Objections 1, 3, 4, 5, 6, and 8 all deal with Petitioner's argument that Petitioner was entitled to an extradition hearing in order to be removed from tribal lands. Petitioner also asserts that the Court lacked jurisdiction over him. Petitioner waived the right to raise this objection when he signed his plea agreement. See United States v. Jeronimo, 398 F.3d 1149, 1153 (9th Cir. 2005) (“A defendant's waiver of his appellate rights is enforceable if (1) the language of the waiver encompasses his right to appeal on the grounds raised, and (2) the waiver is knowingly and voluntarily made.”). To the extent Petitioner argues that it was ineffective assistance of counsel for his attorney to not raise this defense prior to his signing of the plea agreement (as is implied in Objections 1, 5, 6, and 8) that claim is without merit. See Strickland v. Washington, 466 U.S. 668, 688, 694 (1984) (holding that a claim for ineffective assistance of counsel must show that “counsel's representation fell below an objective standard of reasonableness” and “there is a reasonable probably that, but for counsel's unprofessional errors, the result of the proceeding would have been different”); Hill v. Lockhart, 474 U.S. 52, 57 (1985) (holding that “the same two-part Strickland standard seems to us applicable to ineffective-assistance claims arising out of the plea process”). The federal government has jurisdiction to prosecute certain crimes that occur on Indian reservations. 18 U.S.C. § 1153(a) (“Any Indian who commits against the person or property of another Indian or other person any of the following offenses . . . shall be subject to the same law and penalties as all other persons committing any of the above offenses, within the exclusive jurisdiction of the United States.”). There is no requirement that Petitioner have an extradition hearing prior to the federal government's prosecution. Because these claims are without merit, Petitioner's counsel was not ineffective in not raising the claims. See Baumann v. United States, 692 F.2d 565, 572 (9th Cir. 1982) (“The failure to raise a meritless legal argument does not constitute ineffective assistance of counsel.”).

         In Objection 1, Petitioner states that “counsel misquoted the law and fact to induce that plea.” (Doc. 24, p. 2). Petitioner does not explain what laws (other than the issue of extradition, which is meritless) and facts his attorney allegedly misstated. In Objection 6, Petitioner appears to argue that he was just “horseplaying” with the victim and that the federal prosecutors changed the crimes charged from “touching the crotch through cloth, accidentally” to “skin to skin contact” in order to obtain federal jurisdiction over the case. But Petitioner has not provided any support for the claim that facts were changed to obtain federal jurisdiction. Petitioner's Motion to Vacate notes that he was convicted of Abusive Sexual Conduct with A Minor, in violation of 18 U.S.C. §§ 2244(A)(5) and 2246(3). Section 2246(3) defines “sexual contact” as “the intentional touching, either directly or through the clothing, of the genitalia, anus, groin, breast, inner thigh, or buttocks of any person” (emphasis added). Therefore, Petitioner has not established that touching through clothing would have prevented federal jurisdiction. Petitioner raises the issue of ineffective assistance of counsel as well, stating that “had counsel been competent in Indian law, Mr. Bryant would not have pleaded guilty.” (Doc. 24, p. 4). But, again, Petitioner's arguments are without either specificity or merit and Petitioner has not established that counsel's performance was deficient.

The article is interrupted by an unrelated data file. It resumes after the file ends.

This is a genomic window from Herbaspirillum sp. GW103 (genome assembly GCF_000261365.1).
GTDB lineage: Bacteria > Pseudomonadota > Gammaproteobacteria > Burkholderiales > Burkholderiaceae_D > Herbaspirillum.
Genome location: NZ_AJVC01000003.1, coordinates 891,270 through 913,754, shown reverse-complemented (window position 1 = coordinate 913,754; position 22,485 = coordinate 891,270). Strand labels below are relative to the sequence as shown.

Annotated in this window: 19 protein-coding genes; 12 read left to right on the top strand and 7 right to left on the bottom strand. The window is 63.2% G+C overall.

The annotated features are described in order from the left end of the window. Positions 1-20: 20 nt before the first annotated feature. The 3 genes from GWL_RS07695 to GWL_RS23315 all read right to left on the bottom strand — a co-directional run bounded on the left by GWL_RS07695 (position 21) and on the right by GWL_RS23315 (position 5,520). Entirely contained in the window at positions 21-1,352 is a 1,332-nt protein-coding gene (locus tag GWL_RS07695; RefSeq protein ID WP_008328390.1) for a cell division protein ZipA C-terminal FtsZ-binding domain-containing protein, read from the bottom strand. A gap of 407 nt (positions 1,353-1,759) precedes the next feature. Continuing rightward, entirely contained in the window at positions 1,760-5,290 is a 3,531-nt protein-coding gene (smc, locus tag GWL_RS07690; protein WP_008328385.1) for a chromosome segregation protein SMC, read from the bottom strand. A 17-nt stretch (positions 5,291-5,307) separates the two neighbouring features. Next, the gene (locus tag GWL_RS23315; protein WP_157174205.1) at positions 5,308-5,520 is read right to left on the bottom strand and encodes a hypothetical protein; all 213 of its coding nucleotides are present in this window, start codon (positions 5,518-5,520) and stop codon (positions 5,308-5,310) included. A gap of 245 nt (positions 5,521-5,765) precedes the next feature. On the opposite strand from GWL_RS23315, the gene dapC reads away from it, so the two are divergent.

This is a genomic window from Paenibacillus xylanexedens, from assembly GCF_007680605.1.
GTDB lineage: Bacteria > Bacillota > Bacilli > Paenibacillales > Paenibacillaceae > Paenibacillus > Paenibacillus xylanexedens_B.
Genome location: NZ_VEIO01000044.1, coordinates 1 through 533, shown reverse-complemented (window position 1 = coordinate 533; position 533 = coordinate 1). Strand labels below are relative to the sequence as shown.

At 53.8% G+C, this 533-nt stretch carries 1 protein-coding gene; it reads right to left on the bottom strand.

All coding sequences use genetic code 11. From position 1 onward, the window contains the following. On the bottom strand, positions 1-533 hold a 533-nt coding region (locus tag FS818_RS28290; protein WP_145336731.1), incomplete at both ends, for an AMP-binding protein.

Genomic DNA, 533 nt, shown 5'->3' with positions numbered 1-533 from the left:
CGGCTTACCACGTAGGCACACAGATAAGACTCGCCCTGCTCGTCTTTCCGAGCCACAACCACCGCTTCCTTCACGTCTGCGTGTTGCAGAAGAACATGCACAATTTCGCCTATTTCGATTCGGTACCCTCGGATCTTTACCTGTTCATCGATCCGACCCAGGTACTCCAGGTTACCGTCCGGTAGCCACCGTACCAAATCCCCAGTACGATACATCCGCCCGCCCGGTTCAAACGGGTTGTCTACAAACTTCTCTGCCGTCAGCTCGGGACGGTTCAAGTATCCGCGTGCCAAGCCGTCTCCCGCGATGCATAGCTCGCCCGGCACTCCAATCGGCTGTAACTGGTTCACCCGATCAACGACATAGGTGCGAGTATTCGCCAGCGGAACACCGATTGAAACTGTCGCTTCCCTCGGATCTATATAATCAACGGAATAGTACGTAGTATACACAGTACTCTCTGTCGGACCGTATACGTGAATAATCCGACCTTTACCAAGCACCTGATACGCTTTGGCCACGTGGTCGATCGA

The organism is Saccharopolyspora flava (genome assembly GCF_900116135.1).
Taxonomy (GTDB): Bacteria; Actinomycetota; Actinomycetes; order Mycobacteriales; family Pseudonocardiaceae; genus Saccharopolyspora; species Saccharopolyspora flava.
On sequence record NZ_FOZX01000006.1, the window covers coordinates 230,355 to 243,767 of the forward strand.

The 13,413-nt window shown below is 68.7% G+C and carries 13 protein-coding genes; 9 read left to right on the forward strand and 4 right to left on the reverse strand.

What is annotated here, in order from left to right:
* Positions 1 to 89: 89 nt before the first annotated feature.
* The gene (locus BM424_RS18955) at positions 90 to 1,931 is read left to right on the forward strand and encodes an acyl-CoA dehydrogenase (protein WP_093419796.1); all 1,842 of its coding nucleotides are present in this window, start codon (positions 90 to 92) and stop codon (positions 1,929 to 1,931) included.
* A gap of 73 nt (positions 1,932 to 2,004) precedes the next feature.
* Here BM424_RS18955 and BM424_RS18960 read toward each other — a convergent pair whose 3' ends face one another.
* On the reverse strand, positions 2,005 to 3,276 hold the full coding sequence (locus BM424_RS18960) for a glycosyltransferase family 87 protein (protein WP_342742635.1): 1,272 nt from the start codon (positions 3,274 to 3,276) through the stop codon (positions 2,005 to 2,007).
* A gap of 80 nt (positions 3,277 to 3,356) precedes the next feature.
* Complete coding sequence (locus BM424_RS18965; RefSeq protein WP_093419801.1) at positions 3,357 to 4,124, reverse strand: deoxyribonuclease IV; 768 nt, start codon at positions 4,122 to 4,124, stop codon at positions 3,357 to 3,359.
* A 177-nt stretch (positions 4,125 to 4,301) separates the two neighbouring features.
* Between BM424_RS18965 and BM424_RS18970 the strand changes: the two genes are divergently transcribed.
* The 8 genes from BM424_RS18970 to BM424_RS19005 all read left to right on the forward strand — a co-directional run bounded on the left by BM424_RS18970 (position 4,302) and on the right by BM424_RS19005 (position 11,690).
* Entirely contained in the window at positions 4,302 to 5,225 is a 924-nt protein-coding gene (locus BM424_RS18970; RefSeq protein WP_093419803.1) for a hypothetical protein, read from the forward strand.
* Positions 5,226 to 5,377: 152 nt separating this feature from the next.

Petitioner argues that his plea was not voluntary, knowing, and intelligent due to counsel's ineffective assistance in Objection 7. Petitioner affirmed throughout his change of plea hearing and sentencing that he understood the effect of his plea agreement, nor was counsel's assistance ineffective as reviewed above. Petitioner's claims of ineffective assistance of counsel are without merit and do not act to invalidate his voluntary plea agreement.

         IT IS THEREFORE ORDERED that the Magistrate Judge's Report and Recommendation (Doc. 20) is ADOPTED and the Motion to Vacate of Petitioner Olin ...